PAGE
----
Large Real Estate Portals Grabbing Most of the Leads?

By July 28, 2014August 8th, 2014Front Page, Web Design News
zillow purchase of trulia

There is much discussion in real estate circles about Zillow’s announcement that it plans to acquire Trulia. Agents want to know what it means for them.

There will always be organizations vying for a majority of the internet exposure and therefore the larger share of the universe of leads. Often, over time these companies will come and go in prominence. In the past it has been Realtor.com, largely because of their advantage gained by a monopoly on MLS information from their relationship with the NAR. Now there is some shift in the status quo toward Zillow. I think that’s rather ironic because Realtor.com’s information is usually much more accurate and up to date. But Zillow, through better and more creative marketing, is capturing the many viewers who don’t know any better.

I don’t think it changes a lot of things from an agent’s perspective, other than where you place your dollars for additional exposure. The large organizations that are most creative and prominent will garner a majority of the internet ‘home search’ traffic and will have the clout to sell their internet real estate space to agents for as much as the market will bear. We have found two things to be commonly true with these large companies by nature of their business model.

One is that by focusing on the big, national picture in seaking viewers, they will be presenting mostly broad and generic information to buyers when it comes to the highly localized, knowledgeable, up-to-date and specific information that ultimately a viewer is going to seek before finalizing a purchase of the magnitude of a house or property. That might be fine for a potential prospect’s initial search (in fact it will be where they start first), but for more specific information and help, viewers will still need to seek out local, expert agents in their area of interest. That information is much more difficult for a large, national company to provide.

Two is that, by focusing on the large, national pool of agents’ marketing dollars, there will still be an issue of placing their agent clients into a very large pot where it will be very difficult to stand out among the masses and those who will stand out will be those who are willing to spend the most. And in that pot, will be the opportunity for finding much of their competition right there with them.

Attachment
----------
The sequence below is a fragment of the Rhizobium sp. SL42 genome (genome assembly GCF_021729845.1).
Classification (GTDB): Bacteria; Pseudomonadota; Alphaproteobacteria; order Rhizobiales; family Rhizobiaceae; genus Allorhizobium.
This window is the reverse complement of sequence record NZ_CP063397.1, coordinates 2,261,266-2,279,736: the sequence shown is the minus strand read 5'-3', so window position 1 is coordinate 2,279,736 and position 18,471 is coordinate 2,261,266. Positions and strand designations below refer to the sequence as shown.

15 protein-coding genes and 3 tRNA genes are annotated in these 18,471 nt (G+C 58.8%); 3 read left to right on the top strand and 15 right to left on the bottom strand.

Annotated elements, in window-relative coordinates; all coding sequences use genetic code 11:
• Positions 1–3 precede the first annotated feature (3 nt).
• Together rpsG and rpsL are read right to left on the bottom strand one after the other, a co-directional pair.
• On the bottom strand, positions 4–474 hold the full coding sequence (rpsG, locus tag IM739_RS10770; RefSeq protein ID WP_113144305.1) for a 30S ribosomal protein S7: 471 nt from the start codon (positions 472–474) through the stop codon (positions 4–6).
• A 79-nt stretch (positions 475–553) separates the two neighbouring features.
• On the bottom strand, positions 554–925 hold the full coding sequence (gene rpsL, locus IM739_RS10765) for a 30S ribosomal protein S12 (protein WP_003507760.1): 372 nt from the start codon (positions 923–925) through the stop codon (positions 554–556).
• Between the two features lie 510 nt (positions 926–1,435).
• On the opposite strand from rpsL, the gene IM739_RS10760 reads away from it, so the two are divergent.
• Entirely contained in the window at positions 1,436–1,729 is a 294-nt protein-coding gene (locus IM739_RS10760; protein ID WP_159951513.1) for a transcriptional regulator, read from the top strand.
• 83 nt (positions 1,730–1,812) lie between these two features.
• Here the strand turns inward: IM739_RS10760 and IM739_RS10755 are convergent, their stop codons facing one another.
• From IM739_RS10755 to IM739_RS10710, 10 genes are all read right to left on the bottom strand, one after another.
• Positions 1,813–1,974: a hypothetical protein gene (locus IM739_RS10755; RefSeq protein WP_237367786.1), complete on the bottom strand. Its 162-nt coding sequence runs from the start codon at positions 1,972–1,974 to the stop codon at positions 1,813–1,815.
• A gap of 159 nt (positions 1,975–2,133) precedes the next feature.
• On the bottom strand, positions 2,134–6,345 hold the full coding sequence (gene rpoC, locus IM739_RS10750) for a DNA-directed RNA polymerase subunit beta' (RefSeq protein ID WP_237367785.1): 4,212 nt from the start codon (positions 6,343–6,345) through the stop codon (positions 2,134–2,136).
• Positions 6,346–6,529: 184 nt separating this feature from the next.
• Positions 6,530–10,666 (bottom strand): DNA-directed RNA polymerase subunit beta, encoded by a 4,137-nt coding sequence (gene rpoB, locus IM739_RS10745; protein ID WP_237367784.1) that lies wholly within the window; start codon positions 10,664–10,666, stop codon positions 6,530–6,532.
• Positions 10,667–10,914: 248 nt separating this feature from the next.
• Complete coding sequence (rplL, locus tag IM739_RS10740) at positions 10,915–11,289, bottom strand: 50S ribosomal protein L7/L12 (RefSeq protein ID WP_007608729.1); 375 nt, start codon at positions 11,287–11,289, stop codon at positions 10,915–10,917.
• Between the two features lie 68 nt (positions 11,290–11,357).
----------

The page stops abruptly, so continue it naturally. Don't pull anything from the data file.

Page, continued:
Acquiring good leads from the internet is in itself generally a two-fold process: 1) gaining exposure where the potential prospects are at on the internet and 2) when they find you, being able to get and keep their attention and elicit a response from them.

So in regards to the first concern, the Zillows and Realtor.coms can’t be ignored for their ability to put potential clients in front of you. Neither can placement in Google, although you will be competing with the aformentioned companies and their much larger marketing dollars for the first page or two of exposure there. And the same is true about many other marketing venues. To the extent that you have the marketing dollars, it is good to place yourself in these large pools of viewers.

In regards to the second concern, that is where your website comes in. It is vitally important to have one, common, final destination for internet prospects that find you (through whatever means you can afford to employ) that quickly establishes you as credible, professional and solid (if not a unique) resource in the real estate areas (location and type of purchase) they are looking for. Otherwise, they will bypass you and move on until they find what they are looking for.

How does your website accomplish those things? In terms of presentation, it does not necessarily need to be the most beautiful website a viewer has ever seen, but it is important to meet certain levels of presentation and professionalism. If it looks like some money has been spent on it to look somewhat unique, clean, and eye-catching, it will gain credibility (just like a well-constructed, prominent yellow page ad does for a business in it’s category). Equally important, is that it quickly offers up what most viewers are looking for: how can you convince me that your background and/or expertise can help me in particular, and do you have the specific, up-to-date, local information (homes and properties first and specialized resource information second) that I am looking for? The resources presented inside the site should back up the claims you make that you are the one who is qualified to help them with their needs.